Nothing says Christmas quite like Geordie Punk Rock hitting the South. Ged Babey loosens his cravat and says ‘Jolly good show chaps’.
The Upstarts had never played Southampton before.
“Well, Its taken us 34 years to get here…” said Mensi as he took the stage. ” that’s a fookin’ long road !”
Mensi might well look a bit like Alexei Sayle doing his Benito Mussolini impression now but it was great to see him and his Upstarts in the flesh, live and loud, punk and proud, down South.
It was like the return of long-lost prodigal sons, albeit ones with unintelligible accents. When it comes to punk rock there never was and never will be a north/south divide. OK, generally speaking there may be more affluence down here, but the South has its share of people on the breadline, getting made redundant, getting shafted and getting angry. The South has its outsiders, class warriors, mother fuckers and natural born punks, just like any other part of the country, and we’re all ‘family’ and part of the generation that refuses to lay down and die.
The Upstarts meant as much back in 1979 to us Southern puffs as they did to punks & skins in there part of the country. With the Rejects, Subs and Ruts they were new punk, real punk, street punk and genuinely working class heroes. They had great stomping, shoutalong tunes like Teenage Warning, Never ‘Ad Nothing, Out of Control and of course I’m An Upstart c/w Leave Me Alone -possibly the greatest of the “Second Generation Punk” 45’s.
It was the hits and older songs which everyone wanted to hear, shout or dance along to if we’re honest.. Mensi was as funny as fuck taking the piss out of all and sundry, himself and band included. By the end of the set, the band having won over the crowd totally, football was the topic of loud discussion – Mensi having spotted Matt Le Tissier (well, a lookalike) in the crowd.
Back in the day it was football rivalries as well as bonehead Nazi’s that resulted in tension and violence at Oi! gigs, but nowadays these are the friendliest gigs you can go to -age and wisdom maybe means that the kids of 1979 finally are united against the real enemies. Mensi in 2013 can take the piss out of Saints and nobody reacts with undue aggression, it just banter from a Northern brother.
The support acts made for a brilliant night; in reverse order; Crashed Out – Tyneside Oi!, full of hard and fast and funny tunes like a drinking mans Slade meets the Rejects with a bit of AC/DC thrown in. I didn’t know the songs except for a righteous version of Paranoid which sounded like Rollins fronting the Dickies only far better than that sounds. Fat Punks don’t Pogo says one song, but the audience proved them wrong.
Southamptons own postmen-on-the-street punks The Reaktors played well, at last finding their true audience (late 40’s male ex-punks/skins into their SLF/Ruts/Upstarts) Their solid unpretentious old-school tunes were well received. Tories Out in particular and their football anthem Rickie Lambert ( ‘Ooo Are Ya?)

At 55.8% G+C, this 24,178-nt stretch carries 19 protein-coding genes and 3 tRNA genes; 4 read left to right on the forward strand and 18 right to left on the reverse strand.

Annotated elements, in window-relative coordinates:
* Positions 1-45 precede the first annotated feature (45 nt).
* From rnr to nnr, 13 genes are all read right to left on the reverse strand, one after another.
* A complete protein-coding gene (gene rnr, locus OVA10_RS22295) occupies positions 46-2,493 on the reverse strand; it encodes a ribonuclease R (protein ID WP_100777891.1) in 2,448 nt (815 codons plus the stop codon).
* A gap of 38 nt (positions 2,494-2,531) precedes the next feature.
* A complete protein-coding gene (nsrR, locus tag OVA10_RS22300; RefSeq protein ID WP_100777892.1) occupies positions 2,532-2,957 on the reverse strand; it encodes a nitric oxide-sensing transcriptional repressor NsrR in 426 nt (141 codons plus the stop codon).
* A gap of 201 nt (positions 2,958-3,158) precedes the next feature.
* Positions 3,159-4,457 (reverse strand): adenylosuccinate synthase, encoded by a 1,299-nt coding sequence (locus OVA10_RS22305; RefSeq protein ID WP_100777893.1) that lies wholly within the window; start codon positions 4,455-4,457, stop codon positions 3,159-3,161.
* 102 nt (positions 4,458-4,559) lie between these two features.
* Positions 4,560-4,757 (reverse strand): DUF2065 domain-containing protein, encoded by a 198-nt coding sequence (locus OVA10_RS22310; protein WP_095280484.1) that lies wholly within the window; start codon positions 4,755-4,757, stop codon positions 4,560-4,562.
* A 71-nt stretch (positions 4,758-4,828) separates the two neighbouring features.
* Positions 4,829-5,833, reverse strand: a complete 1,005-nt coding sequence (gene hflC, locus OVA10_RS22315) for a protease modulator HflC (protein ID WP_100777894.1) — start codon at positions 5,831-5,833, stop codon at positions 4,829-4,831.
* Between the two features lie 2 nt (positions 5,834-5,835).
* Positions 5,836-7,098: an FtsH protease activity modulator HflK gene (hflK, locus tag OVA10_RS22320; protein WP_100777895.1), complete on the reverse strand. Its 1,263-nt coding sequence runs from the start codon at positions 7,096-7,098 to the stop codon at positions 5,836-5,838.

Brian kept his shades on through-out the set meaning that I managed to kid a mate who’d not seen them before that it was marvellous how a blind man could front a punk band. “Yeah it is” he said watching him intently…. “Sucker!
Opening the night, and nervous about playing a hardcore punk gig, were the keyboard-based Lo-Fi Poet Band, a band who make the prime Happy Mondays look like sober, disciplined church-goers by comparison. They maybe overdid the pre-gig herbal remedies and were as chaotic as they were magnificent. Inadvertently ignoring the audience they argued amongst themselves onstage about which song to do next. They were great though once they got going, Bubba ( local tattoo artist ) described them as ‘ like listening to the Mondays , the Orb and Dr Feelgood whilst tripping… with my head in a food blender’. Which is probably the most accurate description anyone has ever made of their sound. By the their finale, their mushed-up cover of Larry Wallis Police Car they had nailed it.
It was the Upstarts night though, Police Oppression and Who Killed Liddle? going down particularly well. Skinheads, a couple of mohicans, a young groover and assorted old folk dancing the night away (in the words of the Motors). It was a where-have-the-last-34-years-gone night. Nostalgia? Yeah, but a coming together of the tribes with the music sounding as fresh and vibrant and life-affirming as ever it did.
Pat (from the Joiners management team) a former Anti-Fascist Activist and fan of the Upstarts declared it the best Punk gig ever at the venue, which of course he would, but for atmosphere (without resorting to Santa hats and Christmas baubles) and crowd reaction it was one of the best for some time.
After a gig famine in the summer in Southampton, December was a feast of great gigs including this and Subhumans at the Joiners and a stupendous show by Goldblade and the usual annual showing by UK Subs at Talking Heads. Lets hope there are more gigs like this in 2014. Punk was never designed or intended to last this long, but it has and it seems to have as much meaning and intensity and rage now that the protaganists are ‘old’ as when they were young. Late middle-age is shit – your kids are teenagers and your parents are suffering from dementia or dying, there is plenty to rage about…. and there’s a need to escape and remember the good times. Punk is that perfect mixture of venting your anger and nostalgic escapism….
Happy New Year Punkfans everywhere.
All words by Ged Babey and photos by Gary Richards except the one of Lo-Fi Poet Band which is by Jo Hill.